• Denying the Eleplant

    Posted by mark-tremblay on April 2, 2019 at 5:48 pm

    As a 49 year old recovering alcoholic, CF patient diagnosed at 18 months I used to but no longer deny the elephant because when I do I put up Walls that make loving and being loved harder. I’m not saying to be some squishy hippy I’m saying this because we are inherently social beings and CF with it’s symptoms and burden of care makes life harder. Sharing your life with others generally lightens the added weight of CFers especially carry. I remember the first time I witnessed how CF altered my psychological makeup. I was an assistant kindergarten teacher while I was working on my Bacholor’s in psychology and one of my 6 year old students had to leave school because her uncle died in a car crash. She was crying so I hugged her and walked her out to her parents. Trying to be empathetic I said to her, “don’t worry you’re young you won’t die.” She looked at me in horror and said, “I know but what if something happens to my parents. Who will take care of me?” I disn’t say a word I just looked at her and cried inside because I was obsessed with my own mortality at 6 and I had no idea what it was like to live the light life of that little girl. What I learned later while working on my Masters in Psyhology is that normal children at 6 when confronted with death fear for their caregivers not for themselves. That’s a long winded way of saying if you grew up with CF your entire psychological makeup and cognitive structures have been altered in little and big ways because of your disease. You can no more remove your CF from your psyche than you can remove your head from your body. I have learned to embrace my CF and it’s psychological sequalae and share all of it with those around me so that I feel closer to others and they are enriched by getting glimpse of life through the lens of someone who has spent hos life in the hourglass. Be the CFer you were meant to be and live boldly!!!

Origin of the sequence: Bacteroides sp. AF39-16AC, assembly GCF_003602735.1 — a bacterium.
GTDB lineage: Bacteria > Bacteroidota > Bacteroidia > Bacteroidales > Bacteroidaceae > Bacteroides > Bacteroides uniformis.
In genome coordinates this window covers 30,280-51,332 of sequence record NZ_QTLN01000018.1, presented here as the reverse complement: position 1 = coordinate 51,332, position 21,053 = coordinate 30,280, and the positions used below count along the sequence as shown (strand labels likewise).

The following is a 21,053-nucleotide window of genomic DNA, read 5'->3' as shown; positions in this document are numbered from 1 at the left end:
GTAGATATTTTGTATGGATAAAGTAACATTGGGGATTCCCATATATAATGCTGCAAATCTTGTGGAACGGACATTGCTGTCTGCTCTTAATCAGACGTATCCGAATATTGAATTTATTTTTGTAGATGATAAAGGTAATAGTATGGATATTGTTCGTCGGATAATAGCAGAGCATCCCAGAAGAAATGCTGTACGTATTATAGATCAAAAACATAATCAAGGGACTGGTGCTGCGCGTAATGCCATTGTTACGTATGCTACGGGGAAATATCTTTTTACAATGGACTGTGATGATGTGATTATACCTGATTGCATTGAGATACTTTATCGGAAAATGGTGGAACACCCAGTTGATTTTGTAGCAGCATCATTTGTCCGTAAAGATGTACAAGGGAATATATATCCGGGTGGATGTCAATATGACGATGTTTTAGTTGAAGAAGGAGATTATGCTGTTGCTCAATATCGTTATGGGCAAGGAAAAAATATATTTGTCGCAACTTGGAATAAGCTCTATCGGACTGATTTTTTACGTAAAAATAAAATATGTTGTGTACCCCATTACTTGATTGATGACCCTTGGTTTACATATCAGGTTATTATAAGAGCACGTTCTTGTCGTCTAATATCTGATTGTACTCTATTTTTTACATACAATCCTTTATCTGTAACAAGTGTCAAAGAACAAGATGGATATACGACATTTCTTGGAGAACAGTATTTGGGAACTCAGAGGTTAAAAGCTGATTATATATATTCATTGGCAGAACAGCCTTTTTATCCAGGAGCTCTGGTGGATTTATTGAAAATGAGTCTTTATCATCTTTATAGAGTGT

luisa-palazola replied 5 years ago 2 Members · 1 Reply
  • 1 Reply
  • luisa-palazola

    April 2, 2019 at 9:51 pm

    Hey @tremblaymagmail-com I know for me I have had a different perspective growing up with CF, and I think maybe that was related to being a later diagnosis (I was nine when diagnosed) and my doctors growing up had always emphasized a future for me. Granted, I was always aware of my mortality and still am — and that’s definitely influenced my behaviors and relationships with others. Lately, I’ve found myself super appreciative and grateful for those who surround me, and I always let them know. I don’t think many people do that as often as I do, simply because the idea of dying doesn’t occur to them or they aren’t confronted with it as often. Or, that’s what I think. I think most people are very uncomfortable with the idea of death, and me as well, but I also know that.

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